For GPRO project, just a page to collect the presentation material, links, etc, for the CoAP simple intro. This is not intended to be a perfect presentation (CoAP is a minor protocol in this project and there are surely other better presentations and pages - please add more links if you find them)
IETF standard, RFC 7252:
"[CoAP is...] similar to the client/server model of HTTP. However, machine-to-machine interactions typically result in a CoAP implementation acting in both client and server roles"
Summary: CoAP is like HTTP for constrained environments. If you want to use HTTP/RESTful services but more bandwidth efficient, runs on unreliable networks.
- CoAP typically runs on UDP, (HTTP on TCP).
- Thus, no guaranteed delivery of packets. Asynchronous operation.
- Implementation includes a messaging layer, which optionally adds reliability/resend/etc. - Message types: Confirmable, Non-confirmable, Acknowledgement, Reset.
- Logical protocol built on top of those messages: 4 method types, modeled after HTTP: GET, PUT, POST, DELETE
- Command is text in HTTP but binary message code in CoAP. 4-byte header, whole message efficient binary encoding: E.g. [3, slide 16]
- CoAP server role returns response code modeled after HTTP: (201 = Created, 403 = forbidden, 404 = not found, etc.)
- Payload has a known Content-Format, like HTTP Content-Type. HTTP: Send Text-based MIME type. CoAP: Single type code, predefined in specification (binary efficient)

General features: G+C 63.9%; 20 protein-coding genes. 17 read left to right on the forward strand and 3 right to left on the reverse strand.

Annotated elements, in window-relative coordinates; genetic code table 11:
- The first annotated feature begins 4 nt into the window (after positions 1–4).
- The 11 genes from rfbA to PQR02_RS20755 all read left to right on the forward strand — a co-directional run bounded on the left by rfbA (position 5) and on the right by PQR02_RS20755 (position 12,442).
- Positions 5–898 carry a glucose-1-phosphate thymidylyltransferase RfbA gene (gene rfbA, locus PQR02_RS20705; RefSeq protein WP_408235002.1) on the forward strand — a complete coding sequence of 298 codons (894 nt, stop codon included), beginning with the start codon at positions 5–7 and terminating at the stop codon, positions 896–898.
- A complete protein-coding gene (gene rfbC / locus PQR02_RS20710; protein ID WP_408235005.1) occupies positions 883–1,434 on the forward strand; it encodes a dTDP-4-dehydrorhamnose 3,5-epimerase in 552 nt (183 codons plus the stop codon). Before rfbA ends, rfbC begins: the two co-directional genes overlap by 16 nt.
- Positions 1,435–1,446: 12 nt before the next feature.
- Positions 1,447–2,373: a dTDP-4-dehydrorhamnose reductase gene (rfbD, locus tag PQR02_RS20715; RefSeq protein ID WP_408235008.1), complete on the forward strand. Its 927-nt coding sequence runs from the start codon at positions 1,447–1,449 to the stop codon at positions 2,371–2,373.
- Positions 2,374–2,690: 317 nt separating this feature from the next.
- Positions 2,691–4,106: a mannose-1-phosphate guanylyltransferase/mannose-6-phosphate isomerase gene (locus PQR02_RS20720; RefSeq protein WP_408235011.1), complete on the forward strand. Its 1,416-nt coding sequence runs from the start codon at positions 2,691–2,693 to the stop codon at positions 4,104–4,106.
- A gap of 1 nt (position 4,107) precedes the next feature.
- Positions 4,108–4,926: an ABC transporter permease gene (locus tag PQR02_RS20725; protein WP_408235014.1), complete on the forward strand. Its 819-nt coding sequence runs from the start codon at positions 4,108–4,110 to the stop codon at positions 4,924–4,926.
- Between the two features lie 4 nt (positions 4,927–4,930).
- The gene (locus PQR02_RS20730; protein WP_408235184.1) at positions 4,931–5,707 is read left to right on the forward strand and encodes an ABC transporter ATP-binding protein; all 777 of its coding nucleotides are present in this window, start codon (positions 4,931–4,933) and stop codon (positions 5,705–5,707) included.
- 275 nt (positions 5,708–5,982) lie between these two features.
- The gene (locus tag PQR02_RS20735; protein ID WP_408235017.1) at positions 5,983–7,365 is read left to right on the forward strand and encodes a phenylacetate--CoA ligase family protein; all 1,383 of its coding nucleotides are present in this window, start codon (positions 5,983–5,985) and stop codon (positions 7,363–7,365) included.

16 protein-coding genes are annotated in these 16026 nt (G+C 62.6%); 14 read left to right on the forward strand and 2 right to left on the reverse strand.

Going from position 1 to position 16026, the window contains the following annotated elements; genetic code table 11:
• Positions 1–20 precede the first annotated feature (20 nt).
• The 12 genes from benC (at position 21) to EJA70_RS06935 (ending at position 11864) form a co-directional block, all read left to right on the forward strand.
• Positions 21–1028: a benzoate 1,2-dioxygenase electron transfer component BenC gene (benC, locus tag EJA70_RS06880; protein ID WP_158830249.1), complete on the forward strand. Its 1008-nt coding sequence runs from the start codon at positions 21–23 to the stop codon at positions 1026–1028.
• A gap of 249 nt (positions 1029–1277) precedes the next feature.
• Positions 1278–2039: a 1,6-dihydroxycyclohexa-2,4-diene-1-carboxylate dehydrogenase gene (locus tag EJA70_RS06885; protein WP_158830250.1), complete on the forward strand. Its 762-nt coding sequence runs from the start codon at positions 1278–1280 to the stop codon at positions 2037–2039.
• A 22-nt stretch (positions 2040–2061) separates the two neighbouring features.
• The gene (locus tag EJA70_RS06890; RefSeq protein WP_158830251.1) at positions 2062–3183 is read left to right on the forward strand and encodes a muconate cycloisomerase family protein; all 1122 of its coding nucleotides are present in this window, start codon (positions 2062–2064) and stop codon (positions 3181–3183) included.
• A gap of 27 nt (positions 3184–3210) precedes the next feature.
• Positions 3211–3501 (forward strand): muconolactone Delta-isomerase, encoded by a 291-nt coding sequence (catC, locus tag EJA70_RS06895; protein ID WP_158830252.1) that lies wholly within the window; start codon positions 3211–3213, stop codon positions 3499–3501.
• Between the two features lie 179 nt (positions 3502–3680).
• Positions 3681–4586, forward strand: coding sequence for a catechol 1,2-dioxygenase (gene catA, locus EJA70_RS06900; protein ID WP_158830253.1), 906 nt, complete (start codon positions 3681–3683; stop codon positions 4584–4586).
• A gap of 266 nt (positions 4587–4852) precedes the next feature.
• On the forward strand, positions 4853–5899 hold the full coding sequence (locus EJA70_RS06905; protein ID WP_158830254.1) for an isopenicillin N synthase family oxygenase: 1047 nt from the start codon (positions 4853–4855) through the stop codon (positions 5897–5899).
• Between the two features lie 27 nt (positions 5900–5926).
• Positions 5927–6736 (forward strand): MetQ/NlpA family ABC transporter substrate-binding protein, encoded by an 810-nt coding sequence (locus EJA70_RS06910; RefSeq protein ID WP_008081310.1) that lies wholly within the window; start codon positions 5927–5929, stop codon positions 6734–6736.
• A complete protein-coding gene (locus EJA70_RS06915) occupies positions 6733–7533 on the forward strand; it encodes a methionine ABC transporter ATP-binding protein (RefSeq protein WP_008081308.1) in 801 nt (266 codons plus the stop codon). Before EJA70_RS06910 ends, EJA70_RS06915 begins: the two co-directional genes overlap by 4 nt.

- Proxy between CoAP (IoT devices) and HTTP (rest of web, server-to-server communication) is anticipated. Good picture: [3, slide 10]
- Proxy might include cache (each response can include an expiry time "Max-Age")
- Piggybacked messages (E.g. response message is sent together with ACK)
- Tokens included to enumerate requests (0 to 8 bytes long), referenced by the Ack.
- ? No limits on number of outstanding messages? (I did not see see any mention of a sliding window protocol , although the tokens seem to be possible to use that way).
- Randomized tokens suggested to avoid spoofing (seems not a comprehensive countermeasure IMHO)
- URLs are coap(s)://<something>. DTLS (Datagram TLS) for encryption
- Various security related discussion in RFC
- Various additional details
Links to more information
 RFC: https://tools.ietf.org/html/rfc7252
N.B. The intended license on some of the linked slide decks on slideshare.net is not clear to me. Therefore, no pictures or texts from the slide decks are reproduced here. When using the slideshare links, make your own evaluation on their respective copyright and licensing.